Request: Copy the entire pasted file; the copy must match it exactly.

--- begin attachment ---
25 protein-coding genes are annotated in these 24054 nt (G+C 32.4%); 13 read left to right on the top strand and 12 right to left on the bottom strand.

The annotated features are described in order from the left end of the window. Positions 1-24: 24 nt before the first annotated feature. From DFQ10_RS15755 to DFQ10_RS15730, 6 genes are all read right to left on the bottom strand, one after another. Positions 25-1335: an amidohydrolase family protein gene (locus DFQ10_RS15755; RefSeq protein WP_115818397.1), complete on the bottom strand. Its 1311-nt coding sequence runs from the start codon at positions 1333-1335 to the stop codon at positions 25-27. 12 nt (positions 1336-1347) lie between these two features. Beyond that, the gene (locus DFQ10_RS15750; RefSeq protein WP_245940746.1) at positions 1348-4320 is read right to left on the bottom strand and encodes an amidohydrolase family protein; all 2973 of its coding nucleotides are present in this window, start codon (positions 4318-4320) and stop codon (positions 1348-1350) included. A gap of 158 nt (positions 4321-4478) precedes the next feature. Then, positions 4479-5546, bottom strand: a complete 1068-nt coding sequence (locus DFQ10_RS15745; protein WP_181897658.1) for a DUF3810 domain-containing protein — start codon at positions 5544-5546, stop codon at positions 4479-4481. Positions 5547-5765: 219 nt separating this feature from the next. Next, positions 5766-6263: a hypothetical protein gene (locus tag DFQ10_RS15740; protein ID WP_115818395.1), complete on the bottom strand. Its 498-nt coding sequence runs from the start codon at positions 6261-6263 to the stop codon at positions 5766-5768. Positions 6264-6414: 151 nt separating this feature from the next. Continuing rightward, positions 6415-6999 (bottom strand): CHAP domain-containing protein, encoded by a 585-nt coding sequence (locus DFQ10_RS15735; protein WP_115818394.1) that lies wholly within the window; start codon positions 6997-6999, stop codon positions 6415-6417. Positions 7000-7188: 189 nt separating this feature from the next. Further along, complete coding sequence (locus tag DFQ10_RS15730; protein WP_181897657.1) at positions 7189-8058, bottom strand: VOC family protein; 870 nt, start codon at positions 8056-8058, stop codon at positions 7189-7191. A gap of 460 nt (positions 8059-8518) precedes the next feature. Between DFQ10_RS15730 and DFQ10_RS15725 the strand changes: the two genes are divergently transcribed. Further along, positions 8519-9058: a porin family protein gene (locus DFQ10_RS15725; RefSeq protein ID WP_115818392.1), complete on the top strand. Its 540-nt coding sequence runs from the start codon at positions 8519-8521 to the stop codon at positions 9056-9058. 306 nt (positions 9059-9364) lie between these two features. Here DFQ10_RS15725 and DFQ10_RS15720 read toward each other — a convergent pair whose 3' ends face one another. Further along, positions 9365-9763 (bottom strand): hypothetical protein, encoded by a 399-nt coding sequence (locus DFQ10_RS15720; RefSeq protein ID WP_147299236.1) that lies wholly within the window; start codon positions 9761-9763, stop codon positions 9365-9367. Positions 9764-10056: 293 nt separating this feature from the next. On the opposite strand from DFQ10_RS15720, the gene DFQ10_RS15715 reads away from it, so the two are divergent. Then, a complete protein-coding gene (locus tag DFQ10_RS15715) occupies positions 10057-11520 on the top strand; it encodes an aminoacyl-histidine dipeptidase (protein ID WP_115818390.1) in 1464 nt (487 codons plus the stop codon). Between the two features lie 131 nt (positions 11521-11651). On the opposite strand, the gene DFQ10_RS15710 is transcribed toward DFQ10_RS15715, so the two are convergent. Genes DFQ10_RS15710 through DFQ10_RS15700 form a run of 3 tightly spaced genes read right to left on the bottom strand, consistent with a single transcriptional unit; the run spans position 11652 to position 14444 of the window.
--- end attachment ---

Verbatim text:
25 protein-coding genes are annotated in these 24054 nt (G+C 32.4%); 13 read left to right on the top strand and 12 right to left on the bottom strand.

The annotated features are described in order from the left end of the window. Positions 1-24: 24 nt before the first annotated feature. From DFQ10_RS15755 to DFQ10_RS15730, 6 genes are all read right to left on the bottom strand, one after another. Positions 25-1335: an amidohydrolase family protein gene (locus DFQ10_RS15755; RefSeq protein WP_115818397.1), complete on the bottom strand. Its 1311-nt coding sequence runs from the start codon at positions 1333-1335 to the stop codon at positions 25-27. 12 nt (positions 1336-1347) lie between these two features. Beyond that, the gene (locus DFQ10_RS15750; RefSeq protein WP_245940746.1) at positions 1348-4320 is read right to left on the bottom strand and encodes an amidohydrolase family protein; all 2973 of its coding nucleotides are present in this window, start codon (positions 4318-4320) and stop codon (positions 1348-1350) included. A gap of 158 nt (positions 4321-4478) precedes the next feature. Then, positions 4479-5546, bottom strand: a complete 1068-nt coding sequence (locus DFQ10_RS15745; protein WP_181897658.1) for a DUF3810 domain-containing protein — start codon at positions 5544-5546, stop codon at positions 4479-4481. Positions 5547-5765: 219 nt separating this feature from the next. Next, positions 5766-6263: a hypothetical protein gene (locus tag DFQ10_RS15740; protein ID WP_115818395.1), complete on the bottom strand. Its 498-nt coding sequence runs from the start codon at positions 6261-6263 to the stop codon at positions 5766-5768. Positions 6264-6414: 151 nt separating this feature from the next. Continuing rightward, positions 6415-6999 (bottom strand): CHAP domain-containing protein, encoded by a 585-nt coding sequence (locus DFQ10_RS15735; protein WP_115818394.1) that lies wholly within the window; start codon positions 6997-6999, stop codon positions 6415-6417. Positions 7000-7188: 189 nt separating this feature from the next. Further along, complete coding sequence (locus tag DFQ10_RS15730; protein WP_181897657.1) at positions 7189-8058, bottom strand: VOC family protein; 870 nt, start codon at positions 8056-8058, stop codon at positions 7189-7191. A gap of 460 nt (positions 8059-8518) precedes the next feature. Between DFQ10_RS15730 and DFQ10_RS15725 the strand changes: the two genes are divergently transcribed. Further along, positions 8519-9058: a porin family protein gene (locus DFQ10_RS15725; RefSeq protein ID WP_115818392.1), complete on the top strand. Its 540-nt coding sequence runs from the start codon at positions 8519-8521 to the stop codon at positions 9056-9058. 306 nt (positions 9059-9364) lie between these two features. Here DFQ10_RS15725 and DFQ10_RS15720 read toward each other — a convergent pair whose 3' ends face one another. Further along, positions 9365-9763 (bottom strand): hypothetical protein, encoded by a 399-nt coding sequence (locus DFQ10_RS15720; RefSeq protein ID WP_147299236.1) that lies wholly within the window; start codon positions 9761-9763, stop codon positions 9365-9367. Positions 9764-10056: 293 nt separating this feature from the next. On the opposite strand from DFQ10_RS15720, the gene DFQ10_RS15715 reads away from it, so the two are divergent. Then, a complete protein-coding gene (locus tag DFQ10_RS15715) occupies positions 10057-11520 on the top strand; it encodes an aminoacyl-histidine dipeptidase (protein ID WP_115818390.1) in 1464 nt (487 codons plus the stop codon). Between the two features lie 131 nt (positions 11521-11651). On the opposite strand, the gene DFQ10_RS15710 is transcribed toward DFQ10_RS15715, so the two are convergent. Genes DFQ10_RS15710 through DFQ10_RS15700 form a run of 3 tightly spaced genes read right to left on the bottom strand, consistent with a single transcriptional unit; the run spans position 11652 to position 14444 of the window.